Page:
Microsoft and Google are developing a new set of Chromium APIs that will extend the functionality of the copy-and-paste feature across their respective web browsers, reports suggest.
Currently, Chrome and Edge only allow users to copy a small selection of common file formats between the web and desktop applications, including jpg, png, HTML and a few others.
New Pickle Clipboard APIs, however, could soon extend compatibility to a number of niche and proprietary file types, such as .docx (used in Microsoft Word (opens in new tab)) and TIFF (an image format popular for graphic design (opens in new tab)).
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If adopted by developers, the new APIs could create a scenario whereby users can freely copy files between progressive web apps (PWAs) and software installed on Windows, macOS and mobile platforms.
For instance, Windows users could copy documents to the clipboard via File Explorer and paste them straight into the Google Docs (opens in new tab) web app without encountering any compatibility issues.
According to design documents reviewed by WindowsLatest, the Pickle Clipboard APIs will also allow developers to create custom clipboard formats and offer “fine-grained control” over the copy-and-paste function.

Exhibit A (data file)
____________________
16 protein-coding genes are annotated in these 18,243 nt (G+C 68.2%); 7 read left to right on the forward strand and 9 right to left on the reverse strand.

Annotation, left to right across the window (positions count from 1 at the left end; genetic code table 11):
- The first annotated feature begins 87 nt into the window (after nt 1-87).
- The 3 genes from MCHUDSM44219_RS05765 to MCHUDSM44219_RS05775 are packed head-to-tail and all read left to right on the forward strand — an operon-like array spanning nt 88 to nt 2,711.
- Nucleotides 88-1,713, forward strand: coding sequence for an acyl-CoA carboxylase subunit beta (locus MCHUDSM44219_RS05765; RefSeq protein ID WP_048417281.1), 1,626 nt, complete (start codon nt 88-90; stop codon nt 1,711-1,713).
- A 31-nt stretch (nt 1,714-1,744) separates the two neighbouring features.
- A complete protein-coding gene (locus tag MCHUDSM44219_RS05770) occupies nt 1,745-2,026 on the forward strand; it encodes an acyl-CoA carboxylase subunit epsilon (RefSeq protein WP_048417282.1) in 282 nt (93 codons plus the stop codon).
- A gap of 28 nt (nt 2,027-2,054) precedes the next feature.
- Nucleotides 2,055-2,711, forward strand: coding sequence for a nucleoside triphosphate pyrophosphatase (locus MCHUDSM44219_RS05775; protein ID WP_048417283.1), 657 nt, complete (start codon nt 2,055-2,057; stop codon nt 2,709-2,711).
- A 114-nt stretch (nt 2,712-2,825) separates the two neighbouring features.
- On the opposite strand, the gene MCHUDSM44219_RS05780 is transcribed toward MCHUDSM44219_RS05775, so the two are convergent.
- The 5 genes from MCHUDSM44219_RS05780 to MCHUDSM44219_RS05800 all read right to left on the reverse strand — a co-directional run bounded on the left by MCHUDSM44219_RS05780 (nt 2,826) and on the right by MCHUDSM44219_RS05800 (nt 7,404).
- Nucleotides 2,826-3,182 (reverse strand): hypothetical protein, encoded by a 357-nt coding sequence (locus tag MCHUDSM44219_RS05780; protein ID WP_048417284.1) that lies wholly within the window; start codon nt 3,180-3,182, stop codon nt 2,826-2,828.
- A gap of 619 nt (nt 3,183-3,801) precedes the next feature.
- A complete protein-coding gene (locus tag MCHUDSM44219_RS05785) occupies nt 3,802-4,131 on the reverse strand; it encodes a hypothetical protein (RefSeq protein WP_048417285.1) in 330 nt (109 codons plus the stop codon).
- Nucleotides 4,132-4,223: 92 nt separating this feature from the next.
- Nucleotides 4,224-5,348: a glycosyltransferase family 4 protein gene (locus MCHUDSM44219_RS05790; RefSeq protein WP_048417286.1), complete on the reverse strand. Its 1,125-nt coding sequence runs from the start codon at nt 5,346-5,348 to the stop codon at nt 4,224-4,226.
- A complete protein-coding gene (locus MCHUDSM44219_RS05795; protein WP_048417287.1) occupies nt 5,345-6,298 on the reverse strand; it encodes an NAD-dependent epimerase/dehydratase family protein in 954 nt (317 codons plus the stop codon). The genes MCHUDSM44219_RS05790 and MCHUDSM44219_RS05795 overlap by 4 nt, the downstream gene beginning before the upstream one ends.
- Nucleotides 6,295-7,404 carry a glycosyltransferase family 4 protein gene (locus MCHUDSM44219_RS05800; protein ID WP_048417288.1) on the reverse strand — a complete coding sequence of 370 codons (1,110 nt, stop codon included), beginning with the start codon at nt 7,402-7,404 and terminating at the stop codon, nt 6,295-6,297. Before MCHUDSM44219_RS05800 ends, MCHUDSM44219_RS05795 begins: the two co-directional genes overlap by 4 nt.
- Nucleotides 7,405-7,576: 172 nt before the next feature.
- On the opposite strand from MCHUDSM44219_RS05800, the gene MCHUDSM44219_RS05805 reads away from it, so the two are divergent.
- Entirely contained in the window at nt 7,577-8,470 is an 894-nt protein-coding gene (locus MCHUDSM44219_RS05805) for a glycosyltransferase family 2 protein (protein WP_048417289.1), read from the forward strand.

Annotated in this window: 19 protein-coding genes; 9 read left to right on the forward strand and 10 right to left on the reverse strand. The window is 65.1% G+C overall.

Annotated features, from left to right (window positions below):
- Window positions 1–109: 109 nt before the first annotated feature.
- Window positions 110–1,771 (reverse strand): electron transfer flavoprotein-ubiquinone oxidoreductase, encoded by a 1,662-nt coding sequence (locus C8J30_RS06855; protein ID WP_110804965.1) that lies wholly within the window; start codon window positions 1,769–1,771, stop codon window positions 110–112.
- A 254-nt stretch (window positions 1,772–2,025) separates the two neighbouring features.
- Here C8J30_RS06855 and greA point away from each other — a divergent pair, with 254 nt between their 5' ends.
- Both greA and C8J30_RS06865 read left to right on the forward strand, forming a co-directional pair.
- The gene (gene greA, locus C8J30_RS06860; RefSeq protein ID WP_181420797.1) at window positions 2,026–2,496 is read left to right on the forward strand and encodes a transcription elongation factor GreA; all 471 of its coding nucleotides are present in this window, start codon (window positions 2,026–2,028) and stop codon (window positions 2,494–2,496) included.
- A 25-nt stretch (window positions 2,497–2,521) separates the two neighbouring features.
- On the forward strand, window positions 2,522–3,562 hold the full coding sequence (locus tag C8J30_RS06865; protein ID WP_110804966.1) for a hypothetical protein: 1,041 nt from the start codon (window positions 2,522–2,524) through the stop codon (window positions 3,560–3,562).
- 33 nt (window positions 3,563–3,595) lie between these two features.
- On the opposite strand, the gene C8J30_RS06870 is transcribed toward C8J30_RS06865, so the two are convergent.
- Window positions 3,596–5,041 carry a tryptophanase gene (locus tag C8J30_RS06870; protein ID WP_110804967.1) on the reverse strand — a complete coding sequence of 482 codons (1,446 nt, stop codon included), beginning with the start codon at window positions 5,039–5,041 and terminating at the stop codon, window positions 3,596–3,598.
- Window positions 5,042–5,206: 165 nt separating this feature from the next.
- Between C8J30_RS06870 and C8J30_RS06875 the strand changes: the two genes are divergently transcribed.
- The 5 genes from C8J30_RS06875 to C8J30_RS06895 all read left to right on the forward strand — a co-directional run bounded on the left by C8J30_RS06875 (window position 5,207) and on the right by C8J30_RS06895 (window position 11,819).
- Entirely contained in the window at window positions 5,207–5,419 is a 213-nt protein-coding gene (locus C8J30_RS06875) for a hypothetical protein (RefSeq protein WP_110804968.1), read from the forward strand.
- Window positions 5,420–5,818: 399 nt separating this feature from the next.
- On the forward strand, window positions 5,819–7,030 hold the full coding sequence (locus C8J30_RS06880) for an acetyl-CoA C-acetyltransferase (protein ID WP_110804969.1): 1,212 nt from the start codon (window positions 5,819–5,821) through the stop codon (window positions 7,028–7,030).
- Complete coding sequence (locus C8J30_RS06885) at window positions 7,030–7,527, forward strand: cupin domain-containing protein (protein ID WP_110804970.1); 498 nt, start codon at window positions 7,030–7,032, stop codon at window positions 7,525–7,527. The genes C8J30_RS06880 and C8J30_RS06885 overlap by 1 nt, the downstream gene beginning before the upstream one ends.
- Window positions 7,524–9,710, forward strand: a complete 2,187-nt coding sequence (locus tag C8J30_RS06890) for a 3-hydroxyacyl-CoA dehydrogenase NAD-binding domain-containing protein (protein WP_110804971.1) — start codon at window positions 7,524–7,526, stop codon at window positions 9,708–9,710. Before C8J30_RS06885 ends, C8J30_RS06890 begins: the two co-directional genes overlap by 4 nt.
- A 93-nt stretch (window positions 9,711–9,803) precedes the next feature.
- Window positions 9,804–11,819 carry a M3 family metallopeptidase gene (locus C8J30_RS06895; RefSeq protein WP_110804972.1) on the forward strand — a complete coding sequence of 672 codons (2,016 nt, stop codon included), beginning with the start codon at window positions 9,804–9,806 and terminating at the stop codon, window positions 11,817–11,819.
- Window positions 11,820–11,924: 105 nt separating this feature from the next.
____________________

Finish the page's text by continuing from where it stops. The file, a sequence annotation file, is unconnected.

The copy-and-paste feature may seem insignificant at face value, but actually plays a central role in many aspects of the computing and web browsing experience. And this is by no means Microsoft’s first attempt to streamline the feature in recent months, across both Windows 10 and Edge.
In August, Microsoft unveiled a new Windows 10 clipboard with a dedicated panel for multimedia content (opens in new tab), such as emojis and GIFs. This upgrade also extended the clipboard history function to include images and HTML content, as well as text.
Later in the year, Microsoft announced improvements to the Cloud Clipboard (opens in new tab) utility, which allows users to copy-and-paste items across multiple devices. Instead of synchronizing clipboard content across Windows 10 devices exclusively, users of the Microsoft-owned SwiftKey Keyboard for Android can also now take advantage of the tool.
Microsoft Edge, meanwhile, recently received a Link Format option (opens in new tab) that lets users paste web content as plain text, overriding any unwanted formatting.
A new feature called Shared Links (opens in new tab) is also currently undergoing testing. Once live, this feature will give users access to a searchable history page, making it easier to re-find content they have copied and shared.
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Via WindowsLatest (opens in new tab)